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Posted 11 Oct 2013

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Saving Records & Caputring Return Value (Enterprise Library)

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11 Oct 2013CPOL
Stored Procedure should look like thisCREATE PROCEDURE [dbo].[Purchases_Insert]    (@SupplierID     bigint,     @ReferenceNo     NVARCHAR(20),    

This articles was originally at wiki.asp.net but has now been given a new home on CodeProject. Editing rights for this article has been set at Bronze or above, so please go in and edit and update this article to keep it fresh and relevant.

Stored Procedure should look like this

CREATE PROCEDURE [dbo].[Purchases_Insert]
    (@SupplierID     bigint,
     @ReferenceNo     NVARCHAR(20),
     @PurchaseDate     DATETIME,
     @CurrentPurchaseID bigint output)

AS

INSERT INTO [tblPurchases]
     ([SupplierID],
      [PurchaseNo],
      [ReferenceNo],
      [PurchaseDate])
 
VALUES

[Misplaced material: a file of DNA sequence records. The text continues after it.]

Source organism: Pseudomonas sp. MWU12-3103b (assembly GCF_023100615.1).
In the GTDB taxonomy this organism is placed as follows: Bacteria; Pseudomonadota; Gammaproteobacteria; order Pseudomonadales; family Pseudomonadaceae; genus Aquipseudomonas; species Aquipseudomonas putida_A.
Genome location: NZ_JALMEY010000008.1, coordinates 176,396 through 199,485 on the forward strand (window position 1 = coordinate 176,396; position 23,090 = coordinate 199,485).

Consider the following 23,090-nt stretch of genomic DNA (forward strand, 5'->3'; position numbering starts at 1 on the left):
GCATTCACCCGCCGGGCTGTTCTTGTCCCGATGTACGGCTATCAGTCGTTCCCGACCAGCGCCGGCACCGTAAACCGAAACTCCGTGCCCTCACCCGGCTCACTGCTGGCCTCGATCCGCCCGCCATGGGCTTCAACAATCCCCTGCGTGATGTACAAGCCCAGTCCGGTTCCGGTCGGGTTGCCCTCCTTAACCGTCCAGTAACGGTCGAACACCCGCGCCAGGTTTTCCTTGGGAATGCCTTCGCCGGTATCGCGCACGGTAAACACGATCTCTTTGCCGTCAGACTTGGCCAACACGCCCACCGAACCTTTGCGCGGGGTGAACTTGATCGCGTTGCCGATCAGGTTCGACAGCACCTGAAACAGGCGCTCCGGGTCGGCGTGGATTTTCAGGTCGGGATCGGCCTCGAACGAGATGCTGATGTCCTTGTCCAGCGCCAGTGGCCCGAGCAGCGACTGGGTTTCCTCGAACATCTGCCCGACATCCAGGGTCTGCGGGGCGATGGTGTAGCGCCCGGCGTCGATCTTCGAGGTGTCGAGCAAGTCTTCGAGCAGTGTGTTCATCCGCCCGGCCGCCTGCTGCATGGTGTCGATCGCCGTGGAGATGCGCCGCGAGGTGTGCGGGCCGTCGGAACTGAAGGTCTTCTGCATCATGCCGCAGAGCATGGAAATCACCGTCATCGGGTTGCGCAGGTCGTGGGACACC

(@SupplierID,
     @PurchaseNo,
     @ReferenceNo,
     @PurchaseDate)

SET @CurrentPurchaseID=SCOPE_IDENTITY()



Data Access Layer should look like this.

 Public Sub InsertPurchase()

        Try
           Dim DB As Database = DatabaseFactory.CreateDatabase(CWB_DBCONNECTION_STRING)
            Dim DBC As DbCommand = db.GetStoredProcCommand(PURCHASES_INSERT)
            db.AddInParameter(DBC, "@SupplierID", DbType.Int64, Me.SupplierID)
            db.AddInParameter(DBC, "@ReferenceNo", DbType.String, Me.RefBillNo)
            db.AddInParameter(DBC, "@PurchaseDate", DbType.DateTime, Me.PurchaseDate)
            db.AddOutParameter(DBC,"@CurrentPurchaseID", DbType.Int64, 0)       

            db.ExecuteNonQuery(DBC)

            Me.CurrentPurchaseID = Convert.ToInt64(db.GetParameterValue(DBC, "@CurrentPurchaseID").ToString())
        Catch ex As Exception

            Throw
        End Try

    End Sub

 

CurrentPurchaseID  has new value of identity column.

 

License

This article, along with any associated source code and files, is licensed under The Code Project Open License (CPOL)

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ASP.NET Community
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The ASP.NET Wiki was started by Scott Hanselman in February of 2008. The idea is that folks spend a lot of time trolling the blogs, googlinglive-searching for answers to common "How To" questions. There's piles of fantastic community-created and MSFT-created content out there, but if it's not found by a search engine and the right combination of keywords, it's often lost.

The ASP.NET Wiki articles moved to CodeProject in October 2013 and will live on, loved, protected and updated by the community.
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